Im working on a VLC project where Ill need to transmit encoded data through an LED using an Arduino board to a photodiode receiver that somehow demodulates the signal and extracts the data. Im looking for a transmission rate of atleast 1Kbps where anything higher is bonus points. The problem is there will be ambient light present and my LED cant be a distinct red or green color to resemble a common lighting fixture. So one solution Im considering is to modulate the LED at two set frequencies, say 30kHz and 35kHz, where and connect the photodiode to a bandpass filter designed for 35kHz so that the output of the filter is a logic one when my LED is modulated at 35kHz and a logic 0 when its mod at 30kHz(this is simplified, id do something where a logic 1 is a certain duration of 35 followed by a certain duration of 30). Pretty much this idea is modeled from the NEC protocol used for remote controls. Id like to know if this setup would work before I start putting it together as I cant find any simulator that reasonably simulates LED/Photodiode interactions. Also, since im a beginner and im sure you all have wonderful ideas, is there anything I can do better or differently? Any input would be golden!
Your research has pointed to methods used by TV remotes, which have refined data transmission that is robust. A visible-LED link has little optical difference from the infra-red optical link universally used by all remotes. Perhaps some research into those excellent IR-remote receiver chips would be time well-spent. Vishay describe internals in a bit more detail in this note:circuit description of IR receiver remote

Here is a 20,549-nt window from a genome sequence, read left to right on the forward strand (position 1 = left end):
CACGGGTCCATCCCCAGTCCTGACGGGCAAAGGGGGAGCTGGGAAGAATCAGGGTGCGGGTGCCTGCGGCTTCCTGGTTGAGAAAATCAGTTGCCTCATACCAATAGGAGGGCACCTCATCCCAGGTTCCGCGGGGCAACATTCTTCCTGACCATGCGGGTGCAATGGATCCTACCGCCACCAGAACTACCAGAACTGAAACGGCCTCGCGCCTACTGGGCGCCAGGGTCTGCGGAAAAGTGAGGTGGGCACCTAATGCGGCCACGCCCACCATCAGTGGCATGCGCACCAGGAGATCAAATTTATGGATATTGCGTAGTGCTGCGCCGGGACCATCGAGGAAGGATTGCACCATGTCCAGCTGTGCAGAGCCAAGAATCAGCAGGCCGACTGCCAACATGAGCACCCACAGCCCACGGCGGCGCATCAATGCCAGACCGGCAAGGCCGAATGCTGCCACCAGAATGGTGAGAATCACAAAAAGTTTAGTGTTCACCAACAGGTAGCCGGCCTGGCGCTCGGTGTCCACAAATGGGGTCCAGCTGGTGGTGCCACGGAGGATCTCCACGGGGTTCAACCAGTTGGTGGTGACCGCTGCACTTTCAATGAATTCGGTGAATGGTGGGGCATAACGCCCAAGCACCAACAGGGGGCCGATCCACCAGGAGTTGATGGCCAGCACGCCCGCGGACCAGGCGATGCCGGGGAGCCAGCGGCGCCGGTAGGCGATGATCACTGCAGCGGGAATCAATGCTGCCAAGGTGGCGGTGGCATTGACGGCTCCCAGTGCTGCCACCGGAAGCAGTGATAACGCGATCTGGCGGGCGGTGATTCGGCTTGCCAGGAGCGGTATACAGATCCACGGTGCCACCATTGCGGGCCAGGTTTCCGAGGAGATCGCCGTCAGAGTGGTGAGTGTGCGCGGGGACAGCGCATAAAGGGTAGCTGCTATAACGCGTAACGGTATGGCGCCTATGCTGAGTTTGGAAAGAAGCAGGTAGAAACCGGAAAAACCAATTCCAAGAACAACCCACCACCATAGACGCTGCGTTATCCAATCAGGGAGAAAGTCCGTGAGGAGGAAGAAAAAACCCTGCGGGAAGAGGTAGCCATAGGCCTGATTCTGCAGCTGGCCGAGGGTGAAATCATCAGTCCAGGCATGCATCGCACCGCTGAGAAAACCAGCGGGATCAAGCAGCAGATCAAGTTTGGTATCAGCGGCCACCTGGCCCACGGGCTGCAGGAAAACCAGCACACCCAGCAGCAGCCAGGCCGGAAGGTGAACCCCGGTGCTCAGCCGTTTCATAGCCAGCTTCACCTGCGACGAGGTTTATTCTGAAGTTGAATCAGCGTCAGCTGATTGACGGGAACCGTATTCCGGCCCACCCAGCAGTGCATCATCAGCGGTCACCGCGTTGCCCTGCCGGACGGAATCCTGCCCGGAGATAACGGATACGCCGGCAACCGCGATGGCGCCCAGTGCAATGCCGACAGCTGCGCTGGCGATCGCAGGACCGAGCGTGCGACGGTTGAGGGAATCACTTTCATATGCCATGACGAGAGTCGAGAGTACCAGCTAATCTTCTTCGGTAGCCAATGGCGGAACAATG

Too bad that those IR-remote receiver chips are all optically opaque to visible light (they only accept infra-red wavelengths longer than about 750nm). This optical filter is the only reason why these chips can't be used with a visible red LED light source.
Your proposal of alternating between 30-35 Khz. modulation is also a reasonable approach. A photodetector, bandpass filter, limiter, into a PLL detector like LM567 or 4046 could process the received signal. In the presence of no signal, you're likely to get garbage data, so a data protocol with checksum or CRC packets would be appropriate. Here's an idea for optical receiver "front-end" that could feed the PLL demodulator...
If you can, choose a high-efficiency RED led (not green) that has tight beam width like 8 degrees or less, with clear (not diffused) plastic lens. You'll have to point it fairly carefully at the receiving photodetector. You can easily modulate this LED with a 30/35 KHz. square wave from a digital source.
Silicon phototransistors have best efficiency for infrared, but still detect visible RED light sufficiently well, but not so much GREEN light from your LED. A standard clear-lens phototransistor could be used, with a tuned load comprising a L-C tuned circuit (tuned to 33KHz.). A large bias resistor (3.3MEGohm) helps improve AC response at 33KHz. Ambient room light provides additional bias too. Loaded Q of the L-C bandpass should be less than ten for your application.
Im considering is to modulate the LED at two set frequencies, say 30kHz and 35kHz, where and connect the photodiode to a bandpass filter designed for 35kHz so that the output of the filter is a logic one when my LED is modulated at 35kHz and a logic 0 when its mod at 30kHz
You could save power by simply turning the LED off altogether to transmit a 0, rather than transmit a signal and throw it away at the receiver.